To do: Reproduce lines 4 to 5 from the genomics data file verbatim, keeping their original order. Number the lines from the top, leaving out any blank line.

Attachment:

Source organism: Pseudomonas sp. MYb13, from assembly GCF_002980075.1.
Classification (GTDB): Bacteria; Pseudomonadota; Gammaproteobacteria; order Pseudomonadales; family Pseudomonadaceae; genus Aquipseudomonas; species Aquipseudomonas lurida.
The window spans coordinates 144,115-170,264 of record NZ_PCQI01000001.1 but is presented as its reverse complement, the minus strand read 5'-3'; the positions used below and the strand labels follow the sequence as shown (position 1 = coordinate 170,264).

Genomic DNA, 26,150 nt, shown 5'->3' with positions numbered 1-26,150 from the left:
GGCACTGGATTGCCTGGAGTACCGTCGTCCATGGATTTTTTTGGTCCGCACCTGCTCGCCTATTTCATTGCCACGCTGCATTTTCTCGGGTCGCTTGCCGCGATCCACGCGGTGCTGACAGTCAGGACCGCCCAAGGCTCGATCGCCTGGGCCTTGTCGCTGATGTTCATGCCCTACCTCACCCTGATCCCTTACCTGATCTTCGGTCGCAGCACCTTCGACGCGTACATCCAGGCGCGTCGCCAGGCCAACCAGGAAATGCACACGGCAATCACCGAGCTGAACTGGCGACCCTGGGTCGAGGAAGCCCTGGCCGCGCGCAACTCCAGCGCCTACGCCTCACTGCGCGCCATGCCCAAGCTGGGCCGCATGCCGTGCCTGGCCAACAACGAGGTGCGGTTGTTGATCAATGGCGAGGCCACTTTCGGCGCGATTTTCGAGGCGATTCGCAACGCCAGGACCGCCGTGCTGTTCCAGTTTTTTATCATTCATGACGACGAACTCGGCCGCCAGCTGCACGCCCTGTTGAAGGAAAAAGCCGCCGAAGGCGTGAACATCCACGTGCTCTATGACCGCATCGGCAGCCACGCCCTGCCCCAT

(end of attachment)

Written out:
Genomic DNA, 26,150 nt, shown 5'->3' with positions numbered 1-26,150 from the left:
GGCACTGGATTGCCTGGAGTACCGTCGTCCATGGATTTTTTTGGTCCGCACCTGCTCGCCTATTTCATTGCCACGCTGCATTTTCTCGGGTCGCTTGCCGCGATCCACGCGGTGCTGACAGTCAGGACCGCCCAAGGCTCGATCGCCTGGGCCTTGTCGCTGATGTTCATGCCCTACCTCACCCTGATCCCTTACCTGATCTTCGGTCGCAGCACCTTCGACGCGTACATCCAGGCGCGTCGCCAGGCCAACCAGGAAATGCACACGGCAATCACCGAGCTGAACTGGCGACCCTGGGTCGAGGAAGCCCTGGCCGCGCGCAACTCCAGCGCCTACGCCTCACTGCGCGCCATGCCCAAGCTGGGCCGCATGCCGTGCCTGGCCAACAACGAGGTGCGGTTGTTGATCAATGGCGAGGCCACTTTCGGCGCGATTTTCGAGGCGATTCGCAACGCCAGGACCGCCGTGCTGTTCCAGTTTTTTATCATTCATGACGACGAACTCGGCCGCCAGCTGCACGCCCTGTTGAAGGAAAAAGCCGCCGAAGGCGTGAACATCCACGTGCTCTATGACCGCATCGGCAGCCACGCCCTGCCCCAT